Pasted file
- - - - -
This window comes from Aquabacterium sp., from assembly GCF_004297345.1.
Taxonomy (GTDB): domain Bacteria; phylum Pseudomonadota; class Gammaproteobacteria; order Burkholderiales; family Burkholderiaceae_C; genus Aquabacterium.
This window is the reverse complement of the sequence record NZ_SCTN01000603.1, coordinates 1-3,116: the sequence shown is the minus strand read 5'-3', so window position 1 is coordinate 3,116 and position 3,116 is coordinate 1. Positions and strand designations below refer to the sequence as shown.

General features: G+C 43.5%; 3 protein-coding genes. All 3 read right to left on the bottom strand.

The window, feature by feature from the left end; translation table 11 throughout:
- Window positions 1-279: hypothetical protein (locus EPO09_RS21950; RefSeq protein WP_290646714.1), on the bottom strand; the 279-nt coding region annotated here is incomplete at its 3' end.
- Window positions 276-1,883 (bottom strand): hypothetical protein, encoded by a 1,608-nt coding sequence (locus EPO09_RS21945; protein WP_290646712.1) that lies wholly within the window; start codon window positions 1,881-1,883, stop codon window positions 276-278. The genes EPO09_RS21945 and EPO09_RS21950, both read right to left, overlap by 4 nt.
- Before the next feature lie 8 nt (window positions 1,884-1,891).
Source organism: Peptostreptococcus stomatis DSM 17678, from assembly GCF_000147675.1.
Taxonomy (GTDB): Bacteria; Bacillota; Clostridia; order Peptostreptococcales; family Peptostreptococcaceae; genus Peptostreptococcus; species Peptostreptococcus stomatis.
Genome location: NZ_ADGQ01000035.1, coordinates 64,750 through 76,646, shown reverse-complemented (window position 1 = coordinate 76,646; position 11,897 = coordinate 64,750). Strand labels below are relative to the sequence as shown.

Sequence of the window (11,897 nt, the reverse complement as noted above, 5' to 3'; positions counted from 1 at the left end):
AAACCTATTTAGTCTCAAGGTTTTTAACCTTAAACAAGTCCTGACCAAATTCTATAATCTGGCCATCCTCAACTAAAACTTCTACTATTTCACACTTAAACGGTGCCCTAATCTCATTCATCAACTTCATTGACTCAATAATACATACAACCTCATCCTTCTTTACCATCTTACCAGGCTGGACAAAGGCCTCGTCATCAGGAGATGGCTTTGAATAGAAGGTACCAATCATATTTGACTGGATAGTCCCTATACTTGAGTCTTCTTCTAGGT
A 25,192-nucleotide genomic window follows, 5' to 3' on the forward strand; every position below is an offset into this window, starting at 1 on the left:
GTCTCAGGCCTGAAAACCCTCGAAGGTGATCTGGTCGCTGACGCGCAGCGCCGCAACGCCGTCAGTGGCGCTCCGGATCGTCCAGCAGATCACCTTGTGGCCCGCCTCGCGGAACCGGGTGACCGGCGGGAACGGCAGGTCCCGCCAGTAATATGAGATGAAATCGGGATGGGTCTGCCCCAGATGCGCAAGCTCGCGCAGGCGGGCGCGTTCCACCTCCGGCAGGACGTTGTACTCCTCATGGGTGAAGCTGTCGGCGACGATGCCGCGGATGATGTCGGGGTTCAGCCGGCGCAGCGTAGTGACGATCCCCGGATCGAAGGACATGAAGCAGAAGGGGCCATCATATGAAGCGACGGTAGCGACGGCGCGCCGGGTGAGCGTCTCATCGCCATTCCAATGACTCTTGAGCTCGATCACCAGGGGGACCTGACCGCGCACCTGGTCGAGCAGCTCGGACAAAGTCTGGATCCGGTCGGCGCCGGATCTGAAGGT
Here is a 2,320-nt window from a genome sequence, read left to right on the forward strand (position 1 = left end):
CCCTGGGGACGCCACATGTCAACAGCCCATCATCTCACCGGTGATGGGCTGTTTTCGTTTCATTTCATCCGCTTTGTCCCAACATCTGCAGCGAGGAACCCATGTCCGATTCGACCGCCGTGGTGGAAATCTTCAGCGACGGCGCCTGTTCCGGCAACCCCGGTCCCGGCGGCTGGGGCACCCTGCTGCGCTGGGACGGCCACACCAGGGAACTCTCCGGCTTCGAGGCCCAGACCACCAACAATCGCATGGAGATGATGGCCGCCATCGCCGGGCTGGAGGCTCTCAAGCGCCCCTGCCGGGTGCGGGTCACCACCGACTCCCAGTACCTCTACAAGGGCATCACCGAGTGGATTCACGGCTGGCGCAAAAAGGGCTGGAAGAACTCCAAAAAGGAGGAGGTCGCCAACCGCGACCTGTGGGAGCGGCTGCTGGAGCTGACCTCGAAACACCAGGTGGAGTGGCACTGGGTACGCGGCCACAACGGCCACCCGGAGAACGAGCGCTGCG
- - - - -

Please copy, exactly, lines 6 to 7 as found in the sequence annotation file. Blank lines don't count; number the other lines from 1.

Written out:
- Window positions 1-279: hypothetical protein (locus EPO09_RS21950; RefSeq protein WP_290646714.1), on the bottom strand; the 279-nt coding region annotated here is incomplete at its 3' end.
- Window positions 276-1,883 (bottom strand): hypothetical protein, encoded by a 1,608-nt coding sequence (locus EPO09_RS21945; protein WP_290646712.1) that lies wholly within the window; start codon window positions 1,881-1,883, stop codon window positions 276-278. The genes EPO09_RS21945 and EPO09_RS21950, both read right to left, overlap by 4 nt.